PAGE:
Restricting the amount you eat is said to fight disease, extend lifespan and improve wellbeing. As well as dieters, people with diabetes and MS could benefit
You probably first came across it with a pale-looking colleague slumped over their office desk. Or with The Fast Diet author Michael Mosely speaking effusively about it on television. Fasting, they’d have told you, is a great way to lose weight. It makes sense: eat fewer calories a couple of days a week, and don’t overeat on the others, and you’ll slim down. What’s less clear is the assumption that fasting from time to time can bring other benefits such as avoiding disease, keeping your brain sharp and even letting you live longer. With all this for the price of just a sprinkle of willpower though, surely it’s all too good to be true?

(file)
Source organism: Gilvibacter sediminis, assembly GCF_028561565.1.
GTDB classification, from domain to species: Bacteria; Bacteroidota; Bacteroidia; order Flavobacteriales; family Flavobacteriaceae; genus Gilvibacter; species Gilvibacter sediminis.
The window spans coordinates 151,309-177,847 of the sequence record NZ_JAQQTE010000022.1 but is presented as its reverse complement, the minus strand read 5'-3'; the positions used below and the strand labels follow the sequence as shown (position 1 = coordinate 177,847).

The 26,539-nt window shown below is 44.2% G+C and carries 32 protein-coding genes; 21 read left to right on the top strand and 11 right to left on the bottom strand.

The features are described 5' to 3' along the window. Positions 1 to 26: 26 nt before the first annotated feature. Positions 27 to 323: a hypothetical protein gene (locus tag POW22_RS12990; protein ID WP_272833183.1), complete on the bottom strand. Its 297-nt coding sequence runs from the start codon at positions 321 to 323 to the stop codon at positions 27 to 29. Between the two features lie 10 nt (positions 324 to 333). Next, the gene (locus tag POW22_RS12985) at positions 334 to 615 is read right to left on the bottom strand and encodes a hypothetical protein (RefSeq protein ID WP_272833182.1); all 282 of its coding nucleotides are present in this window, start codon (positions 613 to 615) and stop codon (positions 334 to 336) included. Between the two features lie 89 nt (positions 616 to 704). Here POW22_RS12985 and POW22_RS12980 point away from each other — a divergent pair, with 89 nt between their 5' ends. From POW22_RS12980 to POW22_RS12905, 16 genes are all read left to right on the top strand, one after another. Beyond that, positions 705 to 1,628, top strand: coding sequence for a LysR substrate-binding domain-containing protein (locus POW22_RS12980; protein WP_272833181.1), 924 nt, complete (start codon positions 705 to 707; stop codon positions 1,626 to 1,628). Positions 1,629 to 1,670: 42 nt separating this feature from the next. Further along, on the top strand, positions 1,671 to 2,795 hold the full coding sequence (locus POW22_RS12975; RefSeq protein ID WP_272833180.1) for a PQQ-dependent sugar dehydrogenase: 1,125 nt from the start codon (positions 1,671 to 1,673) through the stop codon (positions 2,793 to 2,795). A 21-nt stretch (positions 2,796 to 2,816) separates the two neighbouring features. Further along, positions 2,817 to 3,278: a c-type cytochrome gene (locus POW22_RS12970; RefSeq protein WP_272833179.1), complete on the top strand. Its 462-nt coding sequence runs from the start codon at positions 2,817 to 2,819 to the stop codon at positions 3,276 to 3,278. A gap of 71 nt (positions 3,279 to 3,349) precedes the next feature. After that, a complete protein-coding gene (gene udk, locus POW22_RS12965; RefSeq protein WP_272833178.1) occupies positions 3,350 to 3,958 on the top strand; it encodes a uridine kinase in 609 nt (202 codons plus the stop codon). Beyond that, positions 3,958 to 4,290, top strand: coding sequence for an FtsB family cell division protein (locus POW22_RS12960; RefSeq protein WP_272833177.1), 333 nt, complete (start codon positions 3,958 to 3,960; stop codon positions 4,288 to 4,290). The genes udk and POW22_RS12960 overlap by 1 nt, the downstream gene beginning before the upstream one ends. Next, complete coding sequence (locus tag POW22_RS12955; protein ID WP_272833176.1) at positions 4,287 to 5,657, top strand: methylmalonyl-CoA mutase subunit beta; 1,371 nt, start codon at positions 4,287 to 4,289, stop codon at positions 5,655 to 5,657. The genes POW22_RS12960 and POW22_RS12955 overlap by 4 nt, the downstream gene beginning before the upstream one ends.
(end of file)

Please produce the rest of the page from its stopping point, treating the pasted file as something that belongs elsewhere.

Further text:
The answer is not straightforward. Perhaps unsurprisingly, the evidence is strongest with type 2 diabetes – a disease often caused by overeating. The disease means that a person can no longer control their blood sugar levels. Once diagnosed they are left staring down the barrel of a lifetime on medication, unless, think researchers at Newcastle University, they begin to fast.
More on fasting HERE